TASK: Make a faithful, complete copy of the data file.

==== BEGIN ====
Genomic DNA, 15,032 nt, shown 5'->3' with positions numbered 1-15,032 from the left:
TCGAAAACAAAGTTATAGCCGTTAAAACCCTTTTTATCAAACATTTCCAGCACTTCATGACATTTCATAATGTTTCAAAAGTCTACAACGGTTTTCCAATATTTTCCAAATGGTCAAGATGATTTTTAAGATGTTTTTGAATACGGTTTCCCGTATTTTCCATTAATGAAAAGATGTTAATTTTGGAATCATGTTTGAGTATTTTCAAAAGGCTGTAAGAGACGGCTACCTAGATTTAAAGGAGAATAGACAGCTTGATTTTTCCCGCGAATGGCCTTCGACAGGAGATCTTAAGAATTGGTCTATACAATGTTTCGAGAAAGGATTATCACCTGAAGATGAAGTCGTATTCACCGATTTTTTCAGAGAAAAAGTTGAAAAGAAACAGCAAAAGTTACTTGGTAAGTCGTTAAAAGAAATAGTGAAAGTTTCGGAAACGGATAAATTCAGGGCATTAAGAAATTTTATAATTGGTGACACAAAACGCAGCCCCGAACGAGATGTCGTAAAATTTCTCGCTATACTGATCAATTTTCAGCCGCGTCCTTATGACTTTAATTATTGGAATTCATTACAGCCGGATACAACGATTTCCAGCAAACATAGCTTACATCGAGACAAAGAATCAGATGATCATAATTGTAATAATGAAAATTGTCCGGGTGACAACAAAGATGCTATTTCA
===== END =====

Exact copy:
Genomic DNA, 15,032 nt, shown 5'->3' with positions numbered 1-15,032 from the left:
TCGAAAACAAAGTTATAGCCGTTAAAACCCTTTTTATCAAACATTTCCAGCACTTCATGACATTTCATAATGTTTCAAAAGTCTACAACGGTTTTCCAATATTTTCCAAATGGTCAAGATGATTTTTAAGATGTTTTTGAATACGGTTTCCCGTATTTTCCATTAATGAAAAGATGTTAATTTTGGAATCATGTTTGAGTATTTTCAAAAGGCTGTAAGAGACGGCTACCTAGATTTAAAGGAGAATAGACAGCTTGATTTTTCCCGCGAATGGCCTTCGACAGGAGATCTTAAGAATTGGTCTATACAATGTTTCGAGAAAGGATTATCACCTGAAGATGAAGTCGTATTCACCGATTTTTTCAGAGAAAAAGTTGAAAAGAAACAGCAAAAGTTACTTGGTAAGTCGTTAAAAGAAATAGTGAAAGTTTCGGAAACGGATAAATTCAGGGCATTAAGAAATTTTATAATTGGTGACACAAAACGCAGCCCCGAACGAGATGTCGTAAAATTTCTCGCTATACTGATCAATTTTCAGCCGCGTCCTTATGACTTTAATTATTGGAATTCATTACAGCCGGATACAACGATTTCCAGCAAACATAGCTTACATCGAGACAAAGAATCAGATGATCATAATTGTAATAATGAAAATTGTCCGGGTGACAACAAAGATGCTATTTCA